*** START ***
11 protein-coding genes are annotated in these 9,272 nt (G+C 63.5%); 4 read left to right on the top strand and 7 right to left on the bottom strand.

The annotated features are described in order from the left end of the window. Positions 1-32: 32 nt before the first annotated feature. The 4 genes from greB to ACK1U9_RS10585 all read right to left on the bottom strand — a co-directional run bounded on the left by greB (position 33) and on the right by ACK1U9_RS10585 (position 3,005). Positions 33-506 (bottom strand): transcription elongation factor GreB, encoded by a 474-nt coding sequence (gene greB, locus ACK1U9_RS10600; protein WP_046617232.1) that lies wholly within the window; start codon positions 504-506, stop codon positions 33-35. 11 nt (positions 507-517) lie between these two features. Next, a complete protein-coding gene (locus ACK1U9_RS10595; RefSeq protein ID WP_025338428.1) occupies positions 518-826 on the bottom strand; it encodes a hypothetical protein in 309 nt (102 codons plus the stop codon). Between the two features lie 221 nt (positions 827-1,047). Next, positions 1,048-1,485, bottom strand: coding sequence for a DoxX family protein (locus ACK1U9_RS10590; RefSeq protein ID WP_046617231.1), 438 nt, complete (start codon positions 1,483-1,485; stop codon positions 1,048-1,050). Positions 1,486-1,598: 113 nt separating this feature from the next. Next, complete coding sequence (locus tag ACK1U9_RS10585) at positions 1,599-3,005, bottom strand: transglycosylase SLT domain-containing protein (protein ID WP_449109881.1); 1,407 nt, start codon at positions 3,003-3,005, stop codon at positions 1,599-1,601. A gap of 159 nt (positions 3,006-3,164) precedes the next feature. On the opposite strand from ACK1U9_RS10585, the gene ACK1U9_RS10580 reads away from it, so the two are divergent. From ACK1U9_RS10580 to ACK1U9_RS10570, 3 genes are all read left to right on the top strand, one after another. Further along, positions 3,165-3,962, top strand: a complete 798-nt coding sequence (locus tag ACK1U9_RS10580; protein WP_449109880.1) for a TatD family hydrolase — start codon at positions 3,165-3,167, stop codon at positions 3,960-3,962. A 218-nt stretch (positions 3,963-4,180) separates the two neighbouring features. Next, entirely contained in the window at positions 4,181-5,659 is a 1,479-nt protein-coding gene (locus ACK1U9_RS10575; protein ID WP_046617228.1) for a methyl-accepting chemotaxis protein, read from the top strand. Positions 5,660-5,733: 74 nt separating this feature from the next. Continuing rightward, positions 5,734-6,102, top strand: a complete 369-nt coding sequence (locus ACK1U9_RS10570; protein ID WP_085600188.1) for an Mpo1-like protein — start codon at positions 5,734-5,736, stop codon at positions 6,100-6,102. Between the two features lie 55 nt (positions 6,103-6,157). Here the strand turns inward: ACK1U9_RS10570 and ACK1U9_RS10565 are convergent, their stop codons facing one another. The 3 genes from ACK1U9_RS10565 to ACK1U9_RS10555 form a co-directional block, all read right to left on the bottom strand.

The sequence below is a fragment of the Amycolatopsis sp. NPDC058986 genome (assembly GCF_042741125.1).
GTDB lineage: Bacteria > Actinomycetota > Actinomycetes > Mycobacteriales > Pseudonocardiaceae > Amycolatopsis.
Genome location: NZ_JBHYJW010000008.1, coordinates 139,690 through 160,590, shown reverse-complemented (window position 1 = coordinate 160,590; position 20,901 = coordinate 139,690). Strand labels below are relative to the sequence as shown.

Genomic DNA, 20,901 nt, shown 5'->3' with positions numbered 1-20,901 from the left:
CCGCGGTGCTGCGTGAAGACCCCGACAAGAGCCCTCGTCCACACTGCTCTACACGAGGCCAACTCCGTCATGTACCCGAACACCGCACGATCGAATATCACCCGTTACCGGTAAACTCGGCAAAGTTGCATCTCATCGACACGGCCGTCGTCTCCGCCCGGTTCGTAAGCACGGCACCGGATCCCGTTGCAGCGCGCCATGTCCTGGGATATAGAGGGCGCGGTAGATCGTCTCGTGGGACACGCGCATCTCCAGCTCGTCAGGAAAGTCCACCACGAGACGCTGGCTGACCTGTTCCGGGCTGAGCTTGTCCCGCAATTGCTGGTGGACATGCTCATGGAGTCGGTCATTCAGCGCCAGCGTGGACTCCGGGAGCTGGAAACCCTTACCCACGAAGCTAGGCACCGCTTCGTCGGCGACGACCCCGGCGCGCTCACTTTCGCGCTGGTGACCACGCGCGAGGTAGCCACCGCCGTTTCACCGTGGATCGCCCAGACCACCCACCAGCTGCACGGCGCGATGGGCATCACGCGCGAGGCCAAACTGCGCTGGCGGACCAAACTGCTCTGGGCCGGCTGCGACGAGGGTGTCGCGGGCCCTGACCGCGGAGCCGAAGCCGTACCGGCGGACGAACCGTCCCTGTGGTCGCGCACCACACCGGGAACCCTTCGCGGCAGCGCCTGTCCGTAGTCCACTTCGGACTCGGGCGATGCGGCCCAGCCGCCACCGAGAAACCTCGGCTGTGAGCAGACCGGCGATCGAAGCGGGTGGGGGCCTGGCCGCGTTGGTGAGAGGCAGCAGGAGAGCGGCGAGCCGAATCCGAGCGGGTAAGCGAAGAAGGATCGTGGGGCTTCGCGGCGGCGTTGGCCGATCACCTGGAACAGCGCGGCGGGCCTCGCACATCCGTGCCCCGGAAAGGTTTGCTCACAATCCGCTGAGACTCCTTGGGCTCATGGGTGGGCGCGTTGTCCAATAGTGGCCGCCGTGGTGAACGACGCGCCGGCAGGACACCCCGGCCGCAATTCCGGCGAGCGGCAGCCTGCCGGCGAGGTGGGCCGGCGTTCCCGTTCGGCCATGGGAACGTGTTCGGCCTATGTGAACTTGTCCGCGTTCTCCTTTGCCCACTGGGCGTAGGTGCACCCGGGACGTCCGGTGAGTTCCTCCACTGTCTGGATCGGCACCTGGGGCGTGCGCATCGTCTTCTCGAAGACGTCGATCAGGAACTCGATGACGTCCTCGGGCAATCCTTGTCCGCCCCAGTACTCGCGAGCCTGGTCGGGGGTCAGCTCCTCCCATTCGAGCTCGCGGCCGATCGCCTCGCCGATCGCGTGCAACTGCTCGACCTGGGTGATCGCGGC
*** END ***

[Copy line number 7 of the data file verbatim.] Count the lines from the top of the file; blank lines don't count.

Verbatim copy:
CCGCGGTGCTGCGTGAAGACCCCGACAAGAGCCCTCGTCCACACTGCTCTACACGAGGCCAACTCCGTCATGTACCCGAACACCGCACGATCGAATATCACCCGTTACCGGTAAACTCGGCAAAGTTGCATCTCATCGACACGGCCGTCGTCTCCGCCCGGTTCGTAAGCACGGCACCGGATCCCGTTGCAGCGCGCCATGTCCTGGGATATAGAGGGCGCGGTAGATCGTCTCGTGGGACACGCGCATCTCCAGCTCGTCAGGAAAGTCCACCACGAGACGCTGGCTGACCTGTTCCGGGCTGAGCTTGTCCCGCAATTGCTGGTGGACATGCTCATGGAGTCGGTCATTCAGCGCCAGCGTGGACTCCGGGAGCTGGAAACCCTTACCCACGAAGCTAGGCACCGCTTCGTCGGCGACGACCCCGGCGCGCTCACTTTCGCGCTGGTGACCACGCGCGAGGTAGCCACCGCCGTTTCACCGTGGATCGCCCAGACCACCCACCAGCTGCACGGCGCGATGGGCATCACGCGCGAGGCCAAACTGCGCTGGCGGACCAAACTGCTCTGGGCCGGCTGCGACGAGGGTGTCGCGGGCCCTGACCGCGGAGCCGAAGCCGTACCGGCGGACGAACCGTCCCTGTGGTCGCGCACCACACCGGGAACCCTTCGCGGCAGCGCCTGTCCGTAGTCCACTTCGGACTCGGGCGATGCGGCCCAGCCGCCACCGAGAAACCTCGGCTGTGAGCAGACCGGCGATCGAAGCGGGTGGGGGCCTGGCCGCGTTGGTGAGAGGCAGCAGGAGAGCGGCGAGCCGAATCCGAGCGGGTAAGCGAAGAAGGATCGTGGGGCTTCGCGGCGGCGTTGGCCGATCACCTGGAACAGCGCGGCGGGCCTCGCACATCCGTGCCCCGGAAAGGTTTGCTCACAATCCGCTGAGACTCCTTGGGCTCATGGGTGGGCGCGTTGTCCAATAGTGGCCGCCGTGGTGAACGACGCGCCGGCAGGACACCCCGGCCGCAATTCCGGCGAGCGGCAGCCTGCCGGCGAGGTGGGCCGGCGTTCCCGTTCGGCCATGGGAACGTGTTCGGCCTATGTGAACTTGTCCGCGTTCTCCTTTGCCCACTGGGCGTAGGTGCACCCGGGACGTCCGGTGAGTTCCTCCACTGTCTGGATCGGCACCTGGGGCGTGCGCATCGTCTTCTCGAAGACGTCGATCAGGAACTCGATGACGTCCTCGGGCAATCCTTGTCCGCCCCAGTACTCGCGAGCCTGGTCGGGGGTCAGCTCCTCCCATTCGAGCTCGCGGCCGATCGCCTCGCCGATCGCGTGCAACTGCTCGACCTGGGTGATCGCGGC